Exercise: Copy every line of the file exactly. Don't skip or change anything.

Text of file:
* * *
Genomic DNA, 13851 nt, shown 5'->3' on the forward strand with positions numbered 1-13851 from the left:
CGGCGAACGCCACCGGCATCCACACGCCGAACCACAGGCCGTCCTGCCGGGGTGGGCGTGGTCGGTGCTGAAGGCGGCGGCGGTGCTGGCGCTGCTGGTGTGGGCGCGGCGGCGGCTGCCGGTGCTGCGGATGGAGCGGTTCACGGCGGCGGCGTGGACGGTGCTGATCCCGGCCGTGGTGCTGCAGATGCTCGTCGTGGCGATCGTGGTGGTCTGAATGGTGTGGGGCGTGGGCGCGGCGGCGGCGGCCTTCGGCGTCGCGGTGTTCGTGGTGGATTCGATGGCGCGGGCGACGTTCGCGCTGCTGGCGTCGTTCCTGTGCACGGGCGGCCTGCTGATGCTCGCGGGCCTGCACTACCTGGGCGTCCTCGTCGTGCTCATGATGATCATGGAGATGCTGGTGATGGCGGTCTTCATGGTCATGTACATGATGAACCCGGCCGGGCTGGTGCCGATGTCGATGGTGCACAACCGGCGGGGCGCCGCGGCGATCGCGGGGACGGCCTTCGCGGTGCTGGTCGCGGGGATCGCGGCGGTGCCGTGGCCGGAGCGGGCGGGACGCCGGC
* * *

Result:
Genomic DNA, 13851 nt, shown 5'->3' on the forward strand with positions numbered 1-13851 from the left:
CGGCGAACGCCACCGGCATCCACACGCCGAACCACAGGCCGTCCTGCCGGGGTGGGCGTGGTCGGTGCTGAAGGCGGCGGCGGTGCTGGCGCTGCTGGTGTGGGCGCGGCGGCGGCTGCCGGTGCTGCGGATGGAGCGGTTCACGGCGGCGGCGTGGACGGTGCTGATCCCGGCCGTGGTGCTGCAGATGCTCGTCGTGGCGATCGTGGTGGTCTGAATGGTGTGGGGCGTGGGCGCGGCGGCGGCGGCCTTCGGCGTCGCGGTGTTCGTGGTGGATTCGATGGCGCGGGCGACGTTCGCGCTGCTGGCGTCGTTCCTGTGCACGGGCGGCCTGCTGATGCTCGCGGGCCTGCACTACCTGGGCGTCCTCGTCGTGCTCATGATGATCATGGAGATGCTGGTGATGGCGGTCTTCATGGTCATGTACATGATGAACCCGGCCGGGCTGGTGCCGATGTCGATGGTGCACAACCGGCGGGGCGCCGCGGCGATCGCGGGGACGGCCTTCGCGGTGCTGGTCGCGGGGATCGCGGCGGTGCCGTGGCCGGAGCGGGCGGGACGCCGGC